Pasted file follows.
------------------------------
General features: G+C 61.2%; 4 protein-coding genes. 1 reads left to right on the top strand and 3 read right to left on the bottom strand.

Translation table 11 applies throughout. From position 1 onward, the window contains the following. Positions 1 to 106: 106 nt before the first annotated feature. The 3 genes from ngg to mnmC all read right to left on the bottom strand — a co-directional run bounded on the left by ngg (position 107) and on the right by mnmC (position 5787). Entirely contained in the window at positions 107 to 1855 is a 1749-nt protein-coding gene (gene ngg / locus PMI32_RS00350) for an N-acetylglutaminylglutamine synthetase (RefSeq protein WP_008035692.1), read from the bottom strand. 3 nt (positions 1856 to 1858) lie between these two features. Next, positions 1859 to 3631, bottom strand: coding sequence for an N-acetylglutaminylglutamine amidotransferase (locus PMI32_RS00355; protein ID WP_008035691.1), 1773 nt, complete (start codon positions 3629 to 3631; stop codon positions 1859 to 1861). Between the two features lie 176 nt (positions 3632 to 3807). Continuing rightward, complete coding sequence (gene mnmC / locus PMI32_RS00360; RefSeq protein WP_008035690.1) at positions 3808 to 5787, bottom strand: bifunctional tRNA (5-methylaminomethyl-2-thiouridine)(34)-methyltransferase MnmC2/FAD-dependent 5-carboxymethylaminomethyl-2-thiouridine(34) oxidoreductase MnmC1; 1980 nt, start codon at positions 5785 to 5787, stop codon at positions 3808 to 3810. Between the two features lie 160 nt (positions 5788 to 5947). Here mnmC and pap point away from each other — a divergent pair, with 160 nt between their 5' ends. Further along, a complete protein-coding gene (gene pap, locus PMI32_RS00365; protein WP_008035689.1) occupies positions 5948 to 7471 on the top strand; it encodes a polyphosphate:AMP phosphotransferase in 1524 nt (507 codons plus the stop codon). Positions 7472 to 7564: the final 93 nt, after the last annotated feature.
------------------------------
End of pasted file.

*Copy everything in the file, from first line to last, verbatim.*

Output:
General features: G+C 61.2%; 4 protein-coding genes. 1 reads left to right on the top strand and 3 read right to left on the bottom strand.

Translation table 11 applies throughout. From position 1 onward, the window contains the following. Positions 1 to 106: 106 nt before the first annotated feature. The 3 genes from ngg to mnmC all read right to left on the bottom strand — a co-directional run bounded on the left by ngg (position 107) and on the right by mnmC (position 5787). Entirely contained in the window at positions 107 to 1855 is a 1749-nt protein-coding gene (gene ngg / locus PMI32_RS00350) for an N-acetylglutaminylglutamine synthetase (RefSeq protein WP_008035692.1), read from the bottom strand. 3 nt (positions 1856 to 1858) lie between these two features. Next, positions 1859 to 3631, bottom strand: coding sequence for an N-acetylglutaminylglutamine amidotransferase (locus PMI32_RS00355; protein ID WP_008035691.1), 1773 nt, complete (start codon positions 3629 to 3631; stop codon positions 1859 to 1861). Between the two features lie 176 nt (positions 3632 to 3807). Continuing rightward, complete coding sequence (gene mnmC / locus PMI32_RS00360; RefSeq protein WP_008035690.1) at positions 3808 to 5787, bottom strand: bifunctional tRNA (5-methylaminomethyl-2-thiouridine)(34)-methyltransferase MnmC2/FAD-dependent 5-carboxymethylaminomethyl-2-thiouridine(34) oxidoreductase MnmC1; 1980 nt, start codon at positions 5785 to 5787, stop codon at positions 3808 to 3810. Between the two features lie 160 nt (positions 5788 to 5947). Here mnmC and pap point away from each other — a divergent pair, with 160 nt between their 5' ends. Further along, a complete protein-coding gene (gene pap, locus PMI32_RS00365; protein WP_008035689.1) occupies positions 5948 to 7471 on the top strand; it encodes a polyphosphate:AMP phosphotransferase in 1524 nt (507 codons plus the stop codon). Positions 7472 to 7564: the final 93 nt, after the last annotated feature.